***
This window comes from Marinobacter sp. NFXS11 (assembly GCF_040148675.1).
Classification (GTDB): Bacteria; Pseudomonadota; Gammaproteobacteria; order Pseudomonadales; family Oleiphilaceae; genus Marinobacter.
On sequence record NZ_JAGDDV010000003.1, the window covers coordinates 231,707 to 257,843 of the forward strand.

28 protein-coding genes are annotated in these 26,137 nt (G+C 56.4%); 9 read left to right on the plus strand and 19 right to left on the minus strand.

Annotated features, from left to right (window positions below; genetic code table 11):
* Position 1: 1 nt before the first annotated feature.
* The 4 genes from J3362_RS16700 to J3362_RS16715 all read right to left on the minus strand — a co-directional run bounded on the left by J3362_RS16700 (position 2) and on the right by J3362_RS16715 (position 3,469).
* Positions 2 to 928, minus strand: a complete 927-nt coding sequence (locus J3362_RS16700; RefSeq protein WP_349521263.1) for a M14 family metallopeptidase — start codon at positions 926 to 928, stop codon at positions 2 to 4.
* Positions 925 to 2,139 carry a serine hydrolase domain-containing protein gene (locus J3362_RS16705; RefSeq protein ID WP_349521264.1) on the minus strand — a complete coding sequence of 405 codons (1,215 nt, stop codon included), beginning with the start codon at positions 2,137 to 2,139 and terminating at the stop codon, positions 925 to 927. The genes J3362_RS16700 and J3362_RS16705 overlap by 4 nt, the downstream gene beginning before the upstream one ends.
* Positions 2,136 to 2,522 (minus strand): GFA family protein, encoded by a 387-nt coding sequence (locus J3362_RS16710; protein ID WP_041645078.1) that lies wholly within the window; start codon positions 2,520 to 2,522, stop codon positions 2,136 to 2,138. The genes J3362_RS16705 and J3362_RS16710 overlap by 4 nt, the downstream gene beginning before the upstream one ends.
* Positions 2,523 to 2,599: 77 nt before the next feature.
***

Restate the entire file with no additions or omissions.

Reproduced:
This window comes from Marinobacter sp. NFXS11 (assembly GCF_040148675.1).
Classification (GTDB): Bacteria; Pseudomonadota; Gammaproteobacteria; order Pseudomonadales; family Oleiphilaceae; genus Marinobacter.
On sequence record NZ_JAGDDV010000003.1, the window covers coordinates 231,707 to 257,843 of the forward strand.

28 protein-coding genes are annotated in these 26,137 nt (G+C 56.4%); 9 read left to right on the plus strand and 19 right to left on the minus strand.

Annotated features, from left to right (window positions below; genetic code table 11):
* Position 1: 1 nt before the first annotated feature.
* The 4 genes from J3362_RS16700 to J3362_RS16715 all read right to left on the minus strand — a co-directional run bounded on the left by J3362_RS16700 (position 2) and on the right by J3362_RS16715 (position 3,469).
* Positions 2 to 928, minus strand: a complete 927-nt coding sequence (locus J3362_RS16700; RefSeq protein WP_349521263.1) for a M14 family metallopeptidase — start codon at positions 926 to 928, stop codon at positions 2 to 4.
* Positions 925 to 2,139 carry a serine hydrolase domain-containing protein gene (locus J3362_RS16705; RefSeq protein ID WP_349521264.1) on the minus strand — a complete coding sequence of 405 codons (1,215 nt, stop codon included), beginning with the start codon at positions 2,137 to 2,139 and terminating at the stop codon, positions 925 to 927. The genes J3362_RS16700 and J3362_RS16705 overlap by 4 nt, the downstream gene beginning before the upstream one ends.
* Positions 2,136 to 2,522 (minus strand): GFA family protein, encoded by a 387-nt coding sequence (locus J3362_RS16710; protein ID WP_041645078.1) that lies wholly within the window; start codon positions 2,520 to 2,522, stop codon positions 2,136 to 2,138. The genes J3362_RS16705 and J3362_RS16710 overlap by 4 nt, the downstream gene beginning before the upstream one ends.
* Positions 2,523 to 2,599: 77 nt before the next feature.